The heart knows his own bitterness; and a stranger does not intermeddle with his joy.
1. There is a bitterness and a joy of the heart which may be called more peculiarly its own, because it arises from the temper of the mind, which gives its own tone to circumstances and things in themselves indifferent. There is a marked contrast between the minds of different individuals. Every day is full of events which receive the character of good or evil from the mind of the individual related to them. Then, since so much depends on the cultivation of the mind and heart, let this be your chief concern.
2. The heart alone is conscious of its own feelings. Happiness and misery have no existence but in the conscious breast, and they are in a great measure confined to it. There are some sensations which the heart never attempts to express. There are some which it is our wish and endeavour to express. But how faint is the impression which we can convey to other minds of what is passing in our own. There is but one Being beside ourselves who knows our heart in the joys and sorrows of life. There is but one Being who can enter into our feelings amid the bitterness and joy of death. There is but one Being who can be all in all to our souls, in the changes and chances of this mortal life, and amid the unchanging glories of eternity: "Acquaint thyself with Him; and be at peace."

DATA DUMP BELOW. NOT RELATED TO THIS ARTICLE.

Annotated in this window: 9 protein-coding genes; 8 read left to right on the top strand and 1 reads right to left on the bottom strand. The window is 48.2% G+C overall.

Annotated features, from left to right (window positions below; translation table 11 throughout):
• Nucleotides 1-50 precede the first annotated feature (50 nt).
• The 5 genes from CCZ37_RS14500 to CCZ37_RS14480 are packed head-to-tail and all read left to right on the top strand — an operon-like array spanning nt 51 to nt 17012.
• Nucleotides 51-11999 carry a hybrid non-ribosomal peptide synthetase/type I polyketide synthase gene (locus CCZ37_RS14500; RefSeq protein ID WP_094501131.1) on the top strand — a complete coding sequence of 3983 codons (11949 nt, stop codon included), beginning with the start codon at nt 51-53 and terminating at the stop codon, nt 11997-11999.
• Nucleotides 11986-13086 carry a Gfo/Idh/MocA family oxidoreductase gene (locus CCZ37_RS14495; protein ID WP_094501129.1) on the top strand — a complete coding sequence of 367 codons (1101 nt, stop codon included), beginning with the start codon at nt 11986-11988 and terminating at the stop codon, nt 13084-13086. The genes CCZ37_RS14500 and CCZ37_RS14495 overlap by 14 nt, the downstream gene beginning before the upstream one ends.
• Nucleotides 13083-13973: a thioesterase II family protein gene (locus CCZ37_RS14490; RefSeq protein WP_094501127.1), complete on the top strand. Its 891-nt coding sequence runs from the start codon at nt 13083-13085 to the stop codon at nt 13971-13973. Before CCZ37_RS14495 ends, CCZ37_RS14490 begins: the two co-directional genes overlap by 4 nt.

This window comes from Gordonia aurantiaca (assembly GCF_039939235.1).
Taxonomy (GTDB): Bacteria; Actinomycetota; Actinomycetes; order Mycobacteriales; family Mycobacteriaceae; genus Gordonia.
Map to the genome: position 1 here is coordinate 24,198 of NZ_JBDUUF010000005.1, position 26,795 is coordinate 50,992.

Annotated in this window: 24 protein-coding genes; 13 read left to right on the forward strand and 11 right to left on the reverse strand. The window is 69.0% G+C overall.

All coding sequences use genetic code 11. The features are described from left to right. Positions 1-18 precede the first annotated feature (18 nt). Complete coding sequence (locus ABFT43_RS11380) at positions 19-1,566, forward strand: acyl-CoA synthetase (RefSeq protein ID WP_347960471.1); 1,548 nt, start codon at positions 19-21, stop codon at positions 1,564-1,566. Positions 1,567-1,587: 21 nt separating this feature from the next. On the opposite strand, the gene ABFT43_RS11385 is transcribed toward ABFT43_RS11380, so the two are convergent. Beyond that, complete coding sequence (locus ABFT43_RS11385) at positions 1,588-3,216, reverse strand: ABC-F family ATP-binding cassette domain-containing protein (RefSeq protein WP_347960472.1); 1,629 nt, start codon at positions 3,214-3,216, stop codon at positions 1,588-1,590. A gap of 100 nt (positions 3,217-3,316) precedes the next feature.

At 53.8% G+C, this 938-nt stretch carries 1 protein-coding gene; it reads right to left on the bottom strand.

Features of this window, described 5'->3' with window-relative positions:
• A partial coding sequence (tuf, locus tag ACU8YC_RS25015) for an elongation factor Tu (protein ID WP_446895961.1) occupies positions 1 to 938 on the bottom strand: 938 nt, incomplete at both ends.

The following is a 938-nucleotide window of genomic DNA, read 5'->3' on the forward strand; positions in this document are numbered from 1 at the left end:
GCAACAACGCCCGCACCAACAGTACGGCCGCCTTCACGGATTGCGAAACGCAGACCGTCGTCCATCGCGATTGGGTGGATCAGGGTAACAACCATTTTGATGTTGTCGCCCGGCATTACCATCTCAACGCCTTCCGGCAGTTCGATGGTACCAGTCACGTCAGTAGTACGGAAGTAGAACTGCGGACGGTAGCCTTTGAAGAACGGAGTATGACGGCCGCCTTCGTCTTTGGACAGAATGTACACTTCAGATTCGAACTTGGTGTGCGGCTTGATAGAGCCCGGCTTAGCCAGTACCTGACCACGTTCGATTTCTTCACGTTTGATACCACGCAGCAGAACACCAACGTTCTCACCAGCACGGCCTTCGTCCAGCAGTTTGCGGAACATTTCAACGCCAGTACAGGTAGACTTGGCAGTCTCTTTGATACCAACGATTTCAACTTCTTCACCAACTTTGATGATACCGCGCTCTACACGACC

Parallel VersesKJV: The heart knoweth his own bitterness; and a stranger doth not intermeddle with his joy.